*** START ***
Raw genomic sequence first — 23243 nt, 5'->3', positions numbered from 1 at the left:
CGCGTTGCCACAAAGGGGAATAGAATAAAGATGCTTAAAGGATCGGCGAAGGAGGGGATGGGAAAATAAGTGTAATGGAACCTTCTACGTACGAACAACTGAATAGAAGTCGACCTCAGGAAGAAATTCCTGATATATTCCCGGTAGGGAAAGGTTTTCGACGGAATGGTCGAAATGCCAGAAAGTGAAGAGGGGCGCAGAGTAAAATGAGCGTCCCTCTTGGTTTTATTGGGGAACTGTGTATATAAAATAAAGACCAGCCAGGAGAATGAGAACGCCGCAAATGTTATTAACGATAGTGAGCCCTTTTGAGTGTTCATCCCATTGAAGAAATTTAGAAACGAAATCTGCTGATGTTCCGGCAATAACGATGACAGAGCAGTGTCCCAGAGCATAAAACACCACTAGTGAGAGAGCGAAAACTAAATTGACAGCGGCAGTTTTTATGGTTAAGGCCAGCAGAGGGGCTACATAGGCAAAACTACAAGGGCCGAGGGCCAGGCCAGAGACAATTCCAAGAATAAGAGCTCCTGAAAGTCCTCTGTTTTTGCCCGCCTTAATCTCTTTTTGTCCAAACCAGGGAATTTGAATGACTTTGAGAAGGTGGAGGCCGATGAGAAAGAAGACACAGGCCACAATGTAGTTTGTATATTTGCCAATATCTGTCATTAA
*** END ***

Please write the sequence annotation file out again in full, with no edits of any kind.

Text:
Raw genomic sequence first — 23243 nt, 5'->3', positions numbered from 1 at the left:
CGCGTTGCCACAAAGGGGAATAGAATAAAGATGCTTAAAGGATCGGCGAAGGAGGGGATGGGAAAATAAGTGTAATGGAACCTTCTACGTACGAACAACTGAATAGAAGTCGACCTCAGGAAGAAATTCCTGATATATTCCCGGTAGGGAAAGGTTTTCGACGGAATGGTCGAAATGCCAGAAAGTGAAGAGGGGCGCAGAGTAAAATGAGCGTCCCTCTTGGTTTTATTGGGGAACTGTGTATATAAAATAAAGACCAGCCAGGAGAATGAGAACGCCGCAAATGTTATTAACGATAGTGAGCCCTTTTGAGTGTTCATCCCATTGAAGAAATTTAGAAACGAAATCTGCTGATGTTCCGGCAATAACGATGACAGAGCAGTGTCCCAGAGCATAAAACACCACTAGTGAGAGAGCGAAAACTAAATTGACAGCGGCAGTTTTTATGGTTAAGGCCAGCAGAGGGGCTACATAGGCAAAACTACAAGGGCCGAGGGCCAGGCCAGAGACAATTCCAAGAATAAGAGCTCCTGAAAGTCCTCTGTTTTTGCCCGCCTTAATCTCTTTTTGTCCAAACCAGGGAATTTGAATGACTTTGAGAAGGTGGAGGCCGATGAGAAAGAAGACACAGGCCACAATGTAGTTTGTATATTTGCCAATATCTGTCATTAA